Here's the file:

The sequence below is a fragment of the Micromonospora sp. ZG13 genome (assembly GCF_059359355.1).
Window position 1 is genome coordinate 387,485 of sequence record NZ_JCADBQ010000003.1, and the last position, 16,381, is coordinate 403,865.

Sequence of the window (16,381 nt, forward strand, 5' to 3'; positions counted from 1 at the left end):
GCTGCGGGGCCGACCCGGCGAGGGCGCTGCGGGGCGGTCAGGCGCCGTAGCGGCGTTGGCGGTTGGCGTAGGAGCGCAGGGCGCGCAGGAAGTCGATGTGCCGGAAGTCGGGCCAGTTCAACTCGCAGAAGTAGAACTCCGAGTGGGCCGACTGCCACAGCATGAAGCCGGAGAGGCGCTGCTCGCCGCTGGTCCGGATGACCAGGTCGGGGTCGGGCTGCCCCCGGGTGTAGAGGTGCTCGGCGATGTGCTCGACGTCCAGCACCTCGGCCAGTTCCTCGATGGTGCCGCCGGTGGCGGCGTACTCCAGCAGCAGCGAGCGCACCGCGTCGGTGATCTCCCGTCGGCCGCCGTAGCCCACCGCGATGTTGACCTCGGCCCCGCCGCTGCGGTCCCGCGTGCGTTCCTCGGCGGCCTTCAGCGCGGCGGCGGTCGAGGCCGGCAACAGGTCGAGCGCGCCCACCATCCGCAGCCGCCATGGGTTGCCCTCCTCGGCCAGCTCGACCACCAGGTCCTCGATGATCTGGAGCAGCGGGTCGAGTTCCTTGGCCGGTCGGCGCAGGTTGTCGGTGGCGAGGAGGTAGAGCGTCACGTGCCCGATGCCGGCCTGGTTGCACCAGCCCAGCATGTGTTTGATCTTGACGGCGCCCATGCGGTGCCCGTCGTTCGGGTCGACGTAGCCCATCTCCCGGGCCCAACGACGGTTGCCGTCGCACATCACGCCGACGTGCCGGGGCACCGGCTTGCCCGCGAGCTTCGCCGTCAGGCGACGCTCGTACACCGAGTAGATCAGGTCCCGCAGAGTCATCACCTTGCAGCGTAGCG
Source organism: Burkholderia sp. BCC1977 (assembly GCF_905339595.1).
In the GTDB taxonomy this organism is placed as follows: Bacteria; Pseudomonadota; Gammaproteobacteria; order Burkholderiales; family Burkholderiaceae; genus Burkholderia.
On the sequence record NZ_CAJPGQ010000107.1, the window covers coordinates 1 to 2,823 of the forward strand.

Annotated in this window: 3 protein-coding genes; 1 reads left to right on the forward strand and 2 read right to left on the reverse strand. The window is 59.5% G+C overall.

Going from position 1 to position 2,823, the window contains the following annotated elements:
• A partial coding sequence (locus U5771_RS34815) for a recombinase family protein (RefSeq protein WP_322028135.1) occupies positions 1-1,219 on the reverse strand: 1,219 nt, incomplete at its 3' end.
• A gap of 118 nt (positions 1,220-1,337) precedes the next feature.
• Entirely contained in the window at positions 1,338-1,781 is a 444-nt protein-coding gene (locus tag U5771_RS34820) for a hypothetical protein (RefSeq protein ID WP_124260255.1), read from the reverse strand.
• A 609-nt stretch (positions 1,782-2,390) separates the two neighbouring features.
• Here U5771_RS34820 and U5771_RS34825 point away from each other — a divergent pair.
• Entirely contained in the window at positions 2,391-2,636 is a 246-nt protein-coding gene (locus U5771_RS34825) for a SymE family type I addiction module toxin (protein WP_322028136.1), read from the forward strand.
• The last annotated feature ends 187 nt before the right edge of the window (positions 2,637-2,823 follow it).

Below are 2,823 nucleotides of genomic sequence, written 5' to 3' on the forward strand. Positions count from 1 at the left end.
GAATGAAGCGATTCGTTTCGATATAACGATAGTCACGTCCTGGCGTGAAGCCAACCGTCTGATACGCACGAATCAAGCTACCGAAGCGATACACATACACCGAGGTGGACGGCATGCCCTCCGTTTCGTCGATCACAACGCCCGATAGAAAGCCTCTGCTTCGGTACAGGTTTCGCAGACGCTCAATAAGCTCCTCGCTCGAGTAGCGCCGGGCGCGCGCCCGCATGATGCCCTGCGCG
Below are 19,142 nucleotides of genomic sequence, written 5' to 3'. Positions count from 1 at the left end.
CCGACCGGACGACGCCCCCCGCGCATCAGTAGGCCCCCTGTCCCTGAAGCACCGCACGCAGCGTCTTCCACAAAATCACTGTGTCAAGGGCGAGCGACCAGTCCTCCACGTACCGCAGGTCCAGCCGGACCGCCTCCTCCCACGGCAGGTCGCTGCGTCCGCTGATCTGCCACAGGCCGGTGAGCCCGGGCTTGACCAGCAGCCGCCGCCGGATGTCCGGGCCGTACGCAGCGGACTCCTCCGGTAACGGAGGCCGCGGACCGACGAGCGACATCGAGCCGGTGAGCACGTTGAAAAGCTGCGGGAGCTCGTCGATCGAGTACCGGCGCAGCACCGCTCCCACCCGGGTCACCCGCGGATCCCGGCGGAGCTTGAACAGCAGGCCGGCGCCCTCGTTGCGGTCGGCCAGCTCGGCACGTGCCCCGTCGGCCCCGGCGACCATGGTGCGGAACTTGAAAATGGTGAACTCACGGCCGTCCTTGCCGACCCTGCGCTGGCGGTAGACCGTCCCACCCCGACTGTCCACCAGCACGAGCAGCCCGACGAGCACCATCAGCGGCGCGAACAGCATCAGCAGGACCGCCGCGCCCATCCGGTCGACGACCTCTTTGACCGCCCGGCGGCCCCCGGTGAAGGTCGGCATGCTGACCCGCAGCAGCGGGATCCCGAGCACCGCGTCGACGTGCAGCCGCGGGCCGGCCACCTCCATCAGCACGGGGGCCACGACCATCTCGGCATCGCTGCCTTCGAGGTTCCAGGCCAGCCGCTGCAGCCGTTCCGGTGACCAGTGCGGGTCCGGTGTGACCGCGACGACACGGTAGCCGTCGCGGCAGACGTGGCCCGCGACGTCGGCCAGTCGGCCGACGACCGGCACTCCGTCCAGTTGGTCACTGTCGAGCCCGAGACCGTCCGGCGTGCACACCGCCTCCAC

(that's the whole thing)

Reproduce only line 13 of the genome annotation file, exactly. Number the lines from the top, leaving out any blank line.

• A 609-nt stretch (positions 1,782-2,390) separates the two neighbouring features.